As people have become more physically active in search of the resulting health benefits, the field of sports medicine has grown, too.
The popularity of fitness activities is apparent with more adults participating in amateur sports leagues such as recreational soccer, while others pursue weight lifting or vigorous home-fitness programs. At the same time, running continues to be popular with all ages. Finally, there are growing numbers of student athletes who push their bodies to the limit – or past it. Sports injuries are a common side effect of any athletic activity, whether for student athletes, adult fitness enthusiasts or amateur “weekend warriors.” For these individuals, sports medicine professionals answer the bell.
Dr. David M. Harsha is the medical director of St.Vincent Sports Performance, a program dedicated to the unique physical needs of athletes. According to Harsha, “Our multi-service sports medicine group includes sports physicians, sports psychology, sports nutrition, and coaching and training for sports performance.”
The well being of student athletes is of particular concern to sports medicine physicians, he said. “We have an outreach network of athletic trainers that are at various schools in Hamilton and Marion counties,” Harsha said. “As part of that outreach, we have expanded our program to now include a site at St.Vincent Fishers. Now, not only will we be able to serve athletes from area schools, but also recreational athletes in the community who want to achieve a higher level of performance.”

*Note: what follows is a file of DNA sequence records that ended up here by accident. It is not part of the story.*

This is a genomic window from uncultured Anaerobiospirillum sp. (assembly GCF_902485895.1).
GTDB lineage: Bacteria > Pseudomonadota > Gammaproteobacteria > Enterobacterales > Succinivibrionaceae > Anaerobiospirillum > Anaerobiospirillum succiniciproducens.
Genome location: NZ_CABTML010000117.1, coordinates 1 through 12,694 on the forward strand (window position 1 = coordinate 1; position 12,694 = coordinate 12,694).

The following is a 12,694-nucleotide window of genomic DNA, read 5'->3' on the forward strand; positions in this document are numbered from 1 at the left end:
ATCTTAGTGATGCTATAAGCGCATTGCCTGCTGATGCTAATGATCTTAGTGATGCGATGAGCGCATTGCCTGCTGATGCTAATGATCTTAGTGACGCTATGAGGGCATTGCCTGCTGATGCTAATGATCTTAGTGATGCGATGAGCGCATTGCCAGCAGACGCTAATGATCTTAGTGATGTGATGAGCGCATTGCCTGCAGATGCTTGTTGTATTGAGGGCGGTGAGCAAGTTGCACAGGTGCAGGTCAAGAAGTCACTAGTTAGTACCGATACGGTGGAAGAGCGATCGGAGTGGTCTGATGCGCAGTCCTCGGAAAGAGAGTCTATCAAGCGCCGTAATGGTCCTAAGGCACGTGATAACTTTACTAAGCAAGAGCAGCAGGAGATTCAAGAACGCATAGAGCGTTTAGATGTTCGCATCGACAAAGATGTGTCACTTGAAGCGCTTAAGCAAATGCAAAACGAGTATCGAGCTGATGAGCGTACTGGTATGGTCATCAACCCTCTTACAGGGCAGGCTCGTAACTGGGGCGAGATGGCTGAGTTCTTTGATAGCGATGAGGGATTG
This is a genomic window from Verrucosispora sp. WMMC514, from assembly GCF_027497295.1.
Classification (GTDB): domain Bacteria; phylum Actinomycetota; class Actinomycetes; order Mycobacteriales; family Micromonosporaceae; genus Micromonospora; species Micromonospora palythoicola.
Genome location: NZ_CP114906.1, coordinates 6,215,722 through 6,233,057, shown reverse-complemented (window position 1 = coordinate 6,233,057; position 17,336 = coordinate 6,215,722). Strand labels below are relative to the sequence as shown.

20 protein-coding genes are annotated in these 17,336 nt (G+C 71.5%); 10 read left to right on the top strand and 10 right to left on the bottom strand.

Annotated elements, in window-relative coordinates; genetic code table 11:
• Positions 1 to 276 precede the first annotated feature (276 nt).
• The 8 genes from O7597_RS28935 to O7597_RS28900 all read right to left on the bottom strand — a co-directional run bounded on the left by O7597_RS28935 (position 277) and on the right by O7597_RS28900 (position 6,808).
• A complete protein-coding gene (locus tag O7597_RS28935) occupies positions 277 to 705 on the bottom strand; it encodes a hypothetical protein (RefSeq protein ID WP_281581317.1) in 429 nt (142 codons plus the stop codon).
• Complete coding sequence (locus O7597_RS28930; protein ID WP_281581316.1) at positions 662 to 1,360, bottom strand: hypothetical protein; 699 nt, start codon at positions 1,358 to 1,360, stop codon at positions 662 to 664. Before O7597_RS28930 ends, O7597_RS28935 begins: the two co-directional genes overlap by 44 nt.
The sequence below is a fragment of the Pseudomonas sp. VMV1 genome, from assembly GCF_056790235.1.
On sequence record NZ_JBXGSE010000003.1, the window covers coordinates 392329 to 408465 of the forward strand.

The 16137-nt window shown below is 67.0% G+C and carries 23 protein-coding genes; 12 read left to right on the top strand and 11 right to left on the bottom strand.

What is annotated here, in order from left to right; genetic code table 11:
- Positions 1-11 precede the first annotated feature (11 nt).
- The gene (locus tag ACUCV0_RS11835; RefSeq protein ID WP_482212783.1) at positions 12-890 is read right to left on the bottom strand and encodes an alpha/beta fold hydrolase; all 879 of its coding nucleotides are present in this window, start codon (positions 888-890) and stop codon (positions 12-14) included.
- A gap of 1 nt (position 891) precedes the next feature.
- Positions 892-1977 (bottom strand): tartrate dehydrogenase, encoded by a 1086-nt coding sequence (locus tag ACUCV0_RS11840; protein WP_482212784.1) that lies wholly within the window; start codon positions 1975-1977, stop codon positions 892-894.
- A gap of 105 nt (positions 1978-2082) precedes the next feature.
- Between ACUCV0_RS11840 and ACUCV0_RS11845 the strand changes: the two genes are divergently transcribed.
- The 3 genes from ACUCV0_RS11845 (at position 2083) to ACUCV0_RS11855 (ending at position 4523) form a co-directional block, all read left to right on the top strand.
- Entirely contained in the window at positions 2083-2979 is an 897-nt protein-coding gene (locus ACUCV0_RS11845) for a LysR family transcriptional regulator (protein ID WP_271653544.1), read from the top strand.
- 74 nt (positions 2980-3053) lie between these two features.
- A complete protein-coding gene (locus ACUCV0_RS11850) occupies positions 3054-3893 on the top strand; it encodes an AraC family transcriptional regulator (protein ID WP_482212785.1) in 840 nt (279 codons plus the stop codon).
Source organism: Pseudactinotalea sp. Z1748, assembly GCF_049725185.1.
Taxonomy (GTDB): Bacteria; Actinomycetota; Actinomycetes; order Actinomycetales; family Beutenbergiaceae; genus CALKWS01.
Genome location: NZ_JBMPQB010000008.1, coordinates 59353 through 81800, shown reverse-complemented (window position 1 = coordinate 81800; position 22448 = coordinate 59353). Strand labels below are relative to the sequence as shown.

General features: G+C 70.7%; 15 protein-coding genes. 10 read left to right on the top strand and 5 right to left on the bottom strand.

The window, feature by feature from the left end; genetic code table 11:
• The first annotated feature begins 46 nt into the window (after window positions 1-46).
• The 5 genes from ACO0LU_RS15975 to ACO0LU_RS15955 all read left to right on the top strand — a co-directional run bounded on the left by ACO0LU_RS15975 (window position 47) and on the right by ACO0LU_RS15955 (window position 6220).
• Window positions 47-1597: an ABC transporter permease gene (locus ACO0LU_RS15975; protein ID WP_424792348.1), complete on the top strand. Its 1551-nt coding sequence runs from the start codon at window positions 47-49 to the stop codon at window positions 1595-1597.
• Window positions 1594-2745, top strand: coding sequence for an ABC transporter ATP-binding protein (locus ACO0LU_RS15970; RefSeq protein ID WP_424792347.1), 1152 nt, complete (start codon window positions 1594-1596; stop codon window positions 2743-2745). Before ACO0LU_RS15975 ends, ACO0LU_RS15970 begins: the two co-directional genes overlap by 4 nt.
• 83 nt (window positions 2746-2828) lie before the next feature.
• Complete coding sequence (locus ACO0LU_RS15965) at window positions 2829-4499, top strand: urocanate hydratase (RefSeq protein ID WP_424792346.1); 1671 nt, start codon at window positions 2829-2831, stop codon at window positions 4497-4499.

The new St.Vincent Sports Performance at St.Vincent Fishers will accept appointments and walk-ins for athletic injury assessments and treatments. It will be open for regular morning hours during the week and will even accept Saturday morning walk-ins designed for fall sports athletes who might have taken a hard hit during the previous night’s game.
The recent expansion is timely, since fall is the biggest season of the year for sports injuries from football, soccer, lacrosse and even ice hockey.
“With all the contact sports that occur during the fall,” Harsha said, “we see higher incidences of injuries such as concussions. Our facilities practice state-of-the-art care for those types of injuries and we have a great depth of knowledge in how to treat sports-related concussions.”
Harsha is team physician for the Indiana Fever and the Indiana Ice, as well as consulting team physician for USA Diving and USA Gymnastics. “We provide training for athletes from middle school, high school and college, all the way to Olympic athletes and elite professionals from the NFL, NBA, IndyCar and other sports,” Harsha said. “We believe extending that expertise to athletes throughout the community is an important step in our mission.”